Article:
The talk show host Sharon Osbourne, who is well-known for playing the heavy metal mother on MTV’s “The Osbournes” reality series, received a colon cancer diagnosis in 2002. She received support from her family, and she accepted the diagnosis with grace.
She reportedly urged both her husband Ozzy and daughter Kelly to continue their Ozzfest tours in New York City. Cameras followed Sharon while she received treatment during the second season of the reality show, which continued as planned.
Sharon, who apparently afterward underwent surgery to fix a hernia and then developed pneumonia, is said to have totally recovered from the cancer diagnosis.
Chemotherapy and Surgery
Sharon underwent surgery to remove a foot of the large intestine and some nearby lymph nodes on July 3, 2002. She was 49 years old at the time of diagnosis and had no family history of colon cancer. Cancer was detected in one of the lymph nodes, proving the spread of the disease from her colon.
To eradicate any cancer cells that remained after her operation but weren’t completely eliminated, Osbourne underwent chemotherapy. She experienced a smooth recovery and has remained cancer-free.
Factors at Risk for Colon Cancer
Despite being treatable when detected early, colon cancer is the second highest cause of cancer-related death in the US.
Colon cancer risk factors include a family history of the disease, a personal history of the condition or polyps, inflammatory bowel disease, being over 50, being obese, and smoking.
Participating in even little exercise, decreasing weight, quitting smoking, eating a diet high in vegetables, and avoiding red and processed meat can all reduce the risk of developing colon cancer.
The majority of people who have colon cancer don’t have any family members who have had it. This is why it’s crucial for everyone over the age of 45 to get examined for colon cancer, even if they don’t have a family member who has the disease or who has had polyps.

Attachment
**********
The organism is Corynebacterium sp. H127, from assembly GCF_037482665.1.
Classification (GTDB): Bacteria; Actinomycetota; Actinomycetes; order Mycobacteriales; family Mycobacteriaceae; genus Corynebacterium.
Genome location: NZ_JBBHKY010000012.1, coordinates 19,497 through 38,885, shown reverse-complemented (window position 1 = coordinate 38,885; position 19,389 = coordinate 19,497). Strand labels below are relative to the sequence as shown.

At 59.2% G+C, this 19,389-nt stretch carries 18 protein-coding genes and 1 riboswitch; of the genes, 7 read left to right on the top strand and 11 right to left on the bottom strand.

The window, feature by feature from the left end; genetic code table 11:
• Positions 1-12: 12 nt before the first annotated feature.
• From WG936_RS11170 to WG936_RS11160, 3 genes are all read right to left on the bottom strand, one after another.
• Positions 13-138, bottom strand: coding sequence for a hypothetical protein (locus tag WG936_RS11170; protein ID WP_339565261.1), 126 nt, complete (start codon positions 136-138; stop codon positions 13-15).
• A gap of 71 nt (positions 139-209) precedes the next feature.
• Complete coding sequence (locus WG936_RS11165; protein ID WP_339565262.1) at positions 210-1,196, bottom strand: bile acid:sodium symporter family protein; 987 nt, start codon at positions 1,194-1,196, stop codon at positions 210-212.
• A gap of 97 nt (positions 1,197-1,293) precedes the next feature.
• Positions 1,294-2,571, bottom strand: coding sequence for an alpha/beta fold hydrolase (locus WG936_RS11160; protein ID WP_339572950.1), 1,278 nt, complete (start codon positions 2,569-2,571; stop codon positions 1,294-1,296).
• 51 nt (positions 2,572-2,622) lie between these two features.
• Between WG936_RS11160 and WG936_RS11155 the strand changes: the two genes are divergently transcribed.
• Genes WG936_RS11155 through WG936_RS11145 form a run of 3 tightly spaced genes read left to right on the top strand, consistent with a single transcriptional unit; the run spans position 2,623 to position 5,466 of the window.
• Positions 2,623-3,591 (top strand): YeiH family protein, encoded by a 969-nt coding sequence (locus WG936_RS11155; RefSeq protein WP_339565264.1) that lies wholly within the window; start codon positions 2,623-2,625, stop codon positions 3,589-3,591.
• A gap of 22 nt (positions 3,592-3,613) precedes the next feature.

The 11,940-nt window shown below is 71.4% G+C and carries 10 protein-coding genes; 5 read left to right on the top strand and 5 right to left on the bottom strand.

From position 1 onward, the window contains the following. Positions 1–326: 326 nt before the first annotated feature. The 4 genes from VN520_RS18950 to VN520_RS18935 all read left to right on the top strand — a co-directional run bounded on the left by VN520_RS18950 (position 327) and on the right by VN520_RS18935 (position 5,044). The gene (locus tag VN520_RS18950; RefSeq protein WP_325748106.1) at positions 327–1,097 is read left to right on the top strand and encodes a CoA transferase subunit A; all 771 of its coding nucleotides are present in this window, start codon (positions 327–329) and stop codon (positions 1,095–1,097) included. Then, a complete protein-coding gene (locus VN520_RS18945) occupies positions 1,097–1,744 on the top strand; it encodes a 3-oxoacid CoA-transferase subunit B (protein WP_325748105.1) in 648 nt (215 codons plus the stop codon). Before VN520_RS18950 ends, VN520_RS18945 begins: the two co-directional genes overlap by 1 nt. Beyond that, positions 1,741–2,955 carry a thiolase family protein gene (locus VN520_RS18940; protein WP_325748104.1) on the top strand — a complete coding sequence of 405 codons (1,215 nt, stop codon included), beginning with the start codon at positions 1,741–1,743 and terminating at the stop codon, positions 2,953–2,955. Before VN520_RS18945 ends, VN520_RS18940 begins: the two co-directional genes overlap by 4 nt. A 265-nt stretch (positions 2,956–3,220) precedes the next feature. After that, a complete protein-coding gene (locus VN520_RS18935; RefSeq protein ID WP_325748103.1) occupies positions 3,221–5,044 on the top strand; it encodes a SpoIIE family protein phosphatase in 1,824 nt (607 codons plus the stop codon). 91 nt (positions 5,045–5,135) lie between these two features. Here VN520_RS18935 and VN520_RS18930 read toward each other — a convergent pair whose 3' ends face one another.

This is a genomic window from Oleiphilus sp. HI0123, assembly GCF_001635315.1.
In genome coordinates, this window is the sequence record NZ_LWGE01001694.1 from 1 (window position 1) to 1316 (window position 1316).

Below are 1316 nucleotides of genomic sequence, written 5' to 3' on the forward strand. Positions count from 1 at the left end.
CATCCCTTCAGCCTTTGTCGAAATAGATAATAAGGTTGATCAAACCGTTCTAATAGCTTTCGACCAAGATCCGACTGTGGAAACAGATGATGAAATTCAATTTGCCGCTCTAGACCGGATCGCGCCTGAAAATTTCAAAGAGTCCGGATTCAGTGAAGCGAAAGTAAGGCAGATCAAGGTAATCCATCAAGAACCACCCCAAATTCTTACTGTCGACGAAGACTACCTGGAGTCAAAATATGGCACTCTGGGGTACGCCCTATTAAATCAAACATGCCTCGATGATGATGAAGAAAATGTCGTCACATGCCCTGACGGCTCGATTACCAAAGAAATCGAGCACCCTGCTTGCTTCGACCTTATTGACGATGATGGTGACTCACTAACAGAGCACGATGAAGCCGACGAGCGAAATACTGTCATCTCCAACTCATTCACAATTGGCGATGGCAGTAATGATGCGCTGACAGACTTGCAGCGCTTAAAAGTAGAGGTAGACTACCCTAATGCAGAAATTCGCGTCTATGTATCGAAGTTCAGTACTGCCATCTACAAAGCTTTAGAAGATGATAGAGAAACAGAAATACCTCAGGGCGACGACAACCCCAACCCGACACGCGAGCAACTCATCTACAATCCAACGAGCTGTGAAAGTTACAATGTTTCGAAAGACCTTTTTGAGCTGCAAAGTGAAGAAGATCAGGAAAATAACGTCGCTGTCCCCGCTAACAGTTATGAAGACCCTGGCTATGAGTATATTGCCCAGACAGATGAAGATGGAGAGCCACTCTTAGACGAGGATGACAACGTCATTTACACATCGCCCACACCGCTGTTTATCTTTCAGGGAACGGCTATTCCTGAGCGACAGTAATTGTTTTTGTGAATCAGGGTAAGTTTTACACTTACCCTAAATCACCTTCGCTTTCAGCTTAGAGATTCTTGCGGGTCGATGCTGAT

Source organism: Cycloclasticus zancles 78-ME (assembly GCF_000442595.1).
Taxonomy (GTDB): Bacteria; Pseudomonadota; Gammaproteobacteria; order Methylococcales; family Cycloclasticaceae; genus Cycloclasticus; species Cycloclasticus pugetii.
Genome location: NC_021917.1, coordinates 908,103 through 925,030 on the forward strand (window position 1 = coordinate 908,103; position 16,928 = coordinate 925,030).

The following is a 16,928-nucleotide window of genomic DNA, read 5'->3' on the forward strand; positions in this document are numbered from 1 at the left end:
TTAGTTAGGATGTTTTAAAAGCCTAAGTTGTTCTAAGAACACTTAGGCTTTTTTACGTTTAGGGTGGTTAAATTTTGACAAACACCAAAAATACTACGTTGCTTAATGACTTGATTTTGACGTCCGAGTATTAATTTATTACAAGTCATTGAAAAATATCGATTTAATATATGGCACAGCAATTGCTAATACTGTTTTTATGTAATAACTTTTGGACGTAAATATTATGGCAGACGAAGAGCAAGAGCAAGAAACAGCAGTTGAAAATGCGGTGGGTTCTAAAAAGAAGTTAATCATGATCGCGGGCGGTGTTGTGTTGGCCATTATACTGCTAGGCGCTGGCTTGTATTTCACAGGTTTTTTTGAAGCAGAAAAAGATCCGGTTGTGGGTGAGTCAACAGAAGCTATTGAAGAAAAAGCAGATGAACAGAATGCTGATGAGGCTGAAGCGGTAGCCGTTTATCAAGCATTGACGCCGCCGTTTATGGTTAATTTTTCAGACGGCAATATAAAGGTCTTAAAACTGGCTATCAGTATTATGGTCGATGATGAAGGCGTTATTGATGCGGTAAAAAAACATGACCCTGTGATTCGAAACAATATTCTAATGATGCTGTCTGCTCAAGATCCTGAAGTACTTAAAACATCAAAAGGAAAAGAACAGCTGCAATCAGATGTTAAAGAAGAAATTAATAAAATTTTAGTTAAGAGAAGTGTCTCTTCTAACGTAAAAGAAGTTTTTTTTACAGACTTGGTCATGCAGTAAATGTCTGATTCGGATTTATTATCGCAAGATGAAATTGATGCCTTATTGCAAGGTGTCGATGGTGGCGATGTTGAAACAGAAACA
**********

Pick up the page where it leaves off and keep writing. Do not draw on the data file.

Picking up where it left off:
A primary care physician, internist, or gastroenterologist may advise screening those with risk factors before the age of 45.
Screening for Colon Cancer
Colon cancer screening is essential for detecting the condition when it is still treatable. The American Cancer Society advises being checked to start at age 45.
Early screening may be advised for persons who have ulcerative colitis, a family history of colorectal cancer, or familial polyposis who are at an increased risk for the disease.
Resection surgery, the most popular procedure used to treat colon cancer, was performed on Osbourne. Lymph nodes and a portion of the healthy colon are removed in addition to the sick colon or rectum. The patient’s intestinal function is subsequently restored to the highest degree possible by reattaching the two healthy ends.
Colon Cancer Chemotherapy
Chemotherapy, which involves using one or more medications to destroy cancer cells, is frequently applied after surgery to treat colon cancer.
It stops cancer cells from dividing and proliferating. Cancer’s stage, the patient’s condition, and the doctor’s preferences will all affect when, where, and how chemotherapy is administered. Hair loss and nausea, two distressing side effects of chemotherapy, are frequently treatable or preventable.
Most patients continue to be tested after chemotherapy to make sure the medication was effective. During follow-up doctor appointments, blood tests and X-rays may be used to monitor the malignancy and make any additional treatment decisions.
The Verywell Note
Because her colon cancer was detected early and treated, Sharon Osbourne survived. When polyps are removed before they have an opportunity to develop into cancer, colon cancer can be avoided.
The best way to do this is by screening colonoscopies. Because of this, it is crucial to screen applicants in accordance with the rules. When polyps are removed early enough, colon cancer won’t have a chance to spread, which can enhance or even save lives.